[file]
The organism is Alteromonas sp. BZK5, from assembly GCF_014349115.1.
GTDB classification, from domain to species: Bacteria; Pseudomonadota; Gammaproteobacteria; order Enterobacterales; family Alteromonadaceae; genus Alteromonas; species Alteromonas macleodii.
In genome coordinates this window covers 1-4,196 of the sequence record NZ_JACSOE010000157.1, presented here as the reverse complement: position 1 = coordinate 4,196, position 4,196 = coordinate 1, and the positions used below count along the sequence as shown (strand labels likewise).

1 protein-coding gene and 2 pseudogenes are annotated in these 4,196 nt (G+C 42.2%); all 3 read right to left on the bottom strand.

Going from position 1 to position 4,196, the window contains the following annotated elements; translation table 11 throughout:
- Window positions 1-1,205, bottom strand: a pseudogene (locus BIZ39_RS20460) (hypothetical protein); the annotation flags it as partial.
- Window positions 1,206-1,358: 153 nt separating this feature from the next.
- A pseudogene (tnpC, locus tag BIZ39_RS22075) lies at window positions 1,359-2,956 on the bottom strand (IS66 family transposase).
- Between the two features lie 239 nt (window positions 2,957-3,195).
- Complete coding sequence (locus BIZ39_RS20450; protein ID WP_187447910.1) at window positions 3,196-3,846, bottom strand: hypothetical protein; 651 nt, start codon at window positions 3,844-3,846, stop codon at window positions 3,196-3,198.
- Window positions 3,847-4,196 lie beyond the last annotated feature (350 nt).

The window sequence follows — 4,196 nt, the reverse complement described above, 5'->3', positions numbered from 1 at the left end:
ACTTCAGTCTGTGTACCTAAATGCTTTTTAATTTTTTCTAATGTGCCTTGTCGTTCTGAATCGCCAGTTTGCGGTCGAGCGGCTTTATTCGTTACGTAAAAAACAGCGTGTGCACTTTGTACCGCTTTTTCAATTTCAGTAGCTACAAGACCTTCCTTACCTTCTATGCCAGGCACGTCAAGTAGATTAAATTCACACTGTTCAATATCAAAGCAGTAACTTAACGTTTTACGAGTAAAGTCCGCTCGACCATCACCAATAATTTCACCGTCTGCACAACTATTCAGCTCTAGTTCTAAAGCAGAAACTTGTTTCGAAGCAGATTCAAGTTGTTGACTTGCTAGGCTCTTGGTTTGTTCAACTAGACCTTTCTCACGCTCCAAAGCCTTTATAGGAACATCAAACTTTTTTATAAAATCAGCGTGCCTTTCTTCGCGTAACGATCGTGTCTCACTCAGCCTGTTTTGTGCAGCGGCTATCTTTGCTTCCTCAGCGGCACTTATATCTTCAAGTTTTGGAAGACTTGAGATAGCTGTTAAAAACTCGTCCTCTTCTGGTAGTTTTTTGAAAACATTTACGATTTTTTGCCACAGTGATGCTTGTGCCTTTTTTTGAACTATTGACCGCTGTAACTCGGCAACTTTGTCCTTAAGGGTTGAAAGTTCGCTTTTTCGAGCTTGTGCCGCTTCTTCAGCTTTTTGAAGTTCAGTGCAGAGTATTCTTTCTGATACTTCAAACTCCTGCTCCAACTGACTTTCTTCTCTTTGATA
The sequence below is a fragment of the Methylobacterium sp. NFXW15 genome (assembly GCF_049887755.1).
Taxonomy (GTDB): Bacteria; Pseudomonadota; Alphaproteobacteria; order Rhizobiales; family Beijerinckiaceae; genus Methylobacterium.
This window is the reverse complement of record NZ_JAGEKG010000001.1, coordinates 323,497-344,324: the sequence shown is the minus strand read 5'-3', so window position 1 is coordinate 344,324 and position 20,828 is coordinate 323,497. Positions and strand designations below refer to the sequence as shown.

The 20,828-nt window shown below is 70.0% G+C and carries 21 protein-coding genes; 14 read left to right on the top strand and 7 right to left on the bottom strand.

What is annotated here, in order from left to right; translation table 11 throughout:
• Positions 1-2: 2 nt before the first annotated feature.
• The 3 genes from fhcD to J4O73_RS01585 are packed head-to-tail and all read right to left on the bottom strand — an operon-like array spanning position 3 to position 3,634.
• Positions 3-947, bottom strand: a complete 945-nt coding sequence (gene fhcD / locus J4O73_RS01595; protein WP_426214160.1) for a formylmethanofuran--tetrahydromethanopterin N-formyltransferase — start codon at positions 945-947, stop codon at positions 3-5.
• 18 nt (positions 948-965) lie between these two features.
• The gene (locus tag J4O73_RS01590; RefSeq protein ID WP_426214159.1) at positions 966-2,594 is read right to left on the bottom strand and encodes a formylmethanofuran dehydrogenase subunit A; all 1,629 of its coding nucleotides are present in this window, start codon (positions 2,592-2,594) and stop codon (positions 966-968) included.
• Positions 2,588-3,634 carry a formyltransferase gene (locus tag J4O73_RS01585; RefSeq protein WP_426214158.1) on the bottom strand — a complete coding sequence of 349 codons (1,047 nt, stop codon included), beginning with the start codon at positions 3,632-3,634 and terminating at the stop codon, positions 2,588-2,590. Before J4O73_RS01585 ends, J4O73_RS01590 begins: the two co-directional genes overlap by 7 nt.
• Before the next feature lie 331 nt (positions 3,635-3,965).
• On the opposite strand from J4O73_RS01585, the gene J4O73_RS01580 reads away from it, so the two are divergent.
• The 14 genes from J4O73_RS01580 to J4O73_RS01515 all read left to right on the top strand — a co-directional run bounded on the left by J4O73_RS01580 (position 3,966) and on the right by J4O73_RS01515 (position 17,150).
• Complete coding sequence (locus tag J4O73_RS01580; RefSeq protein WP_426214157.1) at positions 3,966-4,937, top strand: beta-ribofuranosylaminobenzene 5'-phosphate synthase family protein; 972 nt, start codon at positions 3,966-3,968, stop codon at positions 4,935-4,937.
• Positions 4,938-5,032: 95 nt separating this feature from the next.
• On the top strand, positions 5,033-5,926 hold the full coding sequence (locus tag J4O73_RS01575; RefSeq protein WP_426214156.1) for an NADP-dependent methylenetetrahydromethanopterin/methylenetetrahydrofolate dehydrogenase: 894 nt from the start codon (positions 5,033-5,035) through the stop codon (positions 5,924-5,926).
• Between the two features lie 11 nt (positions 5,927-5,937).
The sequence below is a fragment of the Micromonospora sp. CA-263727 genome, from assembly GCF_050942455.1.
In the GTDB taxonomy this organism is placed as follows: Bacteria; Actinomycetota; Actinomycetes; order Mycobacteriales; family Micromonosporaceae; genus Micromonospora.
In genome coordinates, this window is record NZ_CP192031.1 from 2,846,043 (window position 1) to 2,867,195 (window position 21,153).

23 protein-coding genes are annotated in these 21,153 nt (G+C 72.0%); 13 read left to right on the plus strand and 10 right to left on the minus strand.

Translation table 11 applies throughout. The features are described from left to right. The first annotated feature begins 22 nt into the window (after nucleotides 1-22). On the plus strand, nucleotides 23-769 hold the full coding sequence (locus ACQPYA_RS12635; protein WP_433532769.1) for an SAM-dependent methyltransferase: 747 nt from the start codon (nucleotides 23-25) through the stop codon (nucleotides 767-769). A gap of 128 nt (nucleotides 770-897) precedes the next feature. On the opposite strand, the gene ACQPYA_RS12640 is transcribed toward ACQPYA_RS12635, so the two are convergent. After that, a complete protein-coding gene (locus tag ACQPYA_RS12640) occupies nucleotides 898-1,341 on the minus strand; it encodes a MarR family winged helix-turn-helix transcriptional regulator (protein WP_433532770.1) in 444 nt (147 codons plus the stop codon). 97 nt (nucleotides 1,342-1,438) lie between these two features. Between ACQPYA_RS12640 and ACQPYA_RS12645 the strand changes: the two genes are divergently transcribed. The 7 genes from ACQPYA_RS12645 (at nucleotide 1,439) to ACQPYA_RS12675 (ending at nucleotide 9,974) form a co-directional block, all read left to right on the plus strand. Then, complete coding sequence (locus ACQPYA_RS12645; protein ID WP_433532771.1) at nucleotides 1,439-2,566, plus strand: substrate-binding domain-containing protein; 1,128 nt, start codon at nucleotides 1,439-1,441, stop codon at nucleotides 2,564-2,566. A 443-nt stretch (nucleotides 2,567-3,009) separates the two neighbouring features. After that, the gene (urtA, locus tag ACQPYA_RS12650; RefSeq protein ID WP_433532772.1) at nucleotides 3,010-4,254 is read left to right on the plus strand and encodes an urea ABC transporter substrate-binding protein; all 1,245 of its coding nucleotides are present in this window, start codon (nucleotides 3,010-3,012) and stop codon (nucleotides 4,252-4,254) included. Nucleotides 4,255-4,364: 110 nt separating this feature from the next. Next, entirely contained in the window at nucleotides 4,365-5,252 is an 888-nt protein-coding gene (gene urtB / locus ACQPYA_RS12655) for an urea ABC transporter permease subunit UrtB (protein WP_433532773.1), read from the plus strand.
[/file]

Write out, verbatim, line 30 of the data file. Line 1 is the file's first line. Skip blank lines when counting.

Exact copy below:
• On the top strand, positions 5,033-5,926 hold the full coding sequence (locus tag J4O73_RS01575; RefSeq protein WP_426214156.1) for an NADP-dependent methylenetetrahydromethanopterin/methylenetetrahydrofolate dehydrogenase: 894 nt from the start codon (positions 5,033-5,035) through the stop codon (positions 5,924-5,926).